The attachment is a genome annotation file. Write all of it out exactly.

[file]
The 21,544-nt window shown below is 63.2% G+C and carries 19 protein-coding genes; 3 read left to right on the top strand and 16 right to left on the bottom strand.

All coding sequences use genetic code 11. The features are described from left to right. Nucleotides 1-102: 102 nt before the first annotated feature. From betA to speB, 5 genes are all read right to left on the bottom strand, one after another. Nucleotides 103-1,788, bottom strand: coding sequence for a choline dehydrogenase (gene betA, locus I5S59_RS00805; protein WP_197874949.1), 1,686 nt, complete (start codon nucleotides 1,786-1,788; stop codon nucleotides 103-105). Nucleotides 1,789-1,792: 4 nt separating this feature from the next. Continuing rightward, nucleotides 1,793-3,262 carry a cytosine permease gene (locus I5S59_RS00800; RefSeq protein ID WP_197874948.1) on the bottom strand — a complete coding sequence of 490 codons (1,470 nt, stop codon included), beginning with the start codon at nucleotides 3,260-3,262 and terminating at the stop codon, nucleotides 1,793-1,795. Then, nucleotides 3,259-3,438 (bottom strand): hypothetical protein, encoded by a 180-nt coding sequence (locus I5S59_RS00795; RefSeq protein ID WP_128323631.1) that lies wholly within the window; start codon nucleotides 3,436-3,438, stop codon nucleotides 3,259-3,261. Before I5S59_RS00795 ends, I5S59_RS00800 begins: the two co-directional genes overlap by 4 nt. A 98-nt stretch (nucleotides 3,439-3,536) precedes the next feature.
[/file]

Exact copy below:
The 21,544-nt window shown below is 63.2% G+C and carries 19 protein-coding genes; 3 read left to right on the top strand and 16 right to left on the bottom strand.

All coding sequences use genetic code 11. The features are described from left to right. Nucleotides 1-102: 102 nt before the first annotated feature. From betA to speB, 5 genes are all read right to left on the bottom strand, one after another. Nucleotides 103-1,788, bottom strand: coding sequence for a choline dehydrogenase (gene betA, locus I5S59_RS00805; protein WP_197874949.1), 1,686 nt, complete (start codon nucleotides 1,786-1,788; stop codon nucleotides 103-105). Nucleotides 1,789-1,792: 4 nt separating this feature from the next. Continuing rightward, nucleotides 1,793-3,262 carry a cytosine permease gene (locus I5S59_RS00800; RefSeq protein ID WP_197874948.1) on the bottom strand — a complete coding sequence of 490 codons (1,470 nt, stop codon included), beginning with the start codon at nucleotides 3,260-3,262 and terminating at the stop codon, nucleotides 1,793-1,795. Then, nucleotides 3,259-3,438 (bottom strand): hypothetical protein, encoded by a 180-nt coding sequence (locus I5S59_RS00795; RefSeq protein ID WP_128323631.1) that lies wholly within the window; start codon nucleotides 3,436-3,438, stop codon nucleotides 3,259-3,261. Before I5S59_RS00795 ends, I5S59_RS00800 begins: the two co-directional genes overlap by 4 nt. A 98-nt stretch (nucleotides 3,439-3,536) precedes the next feature.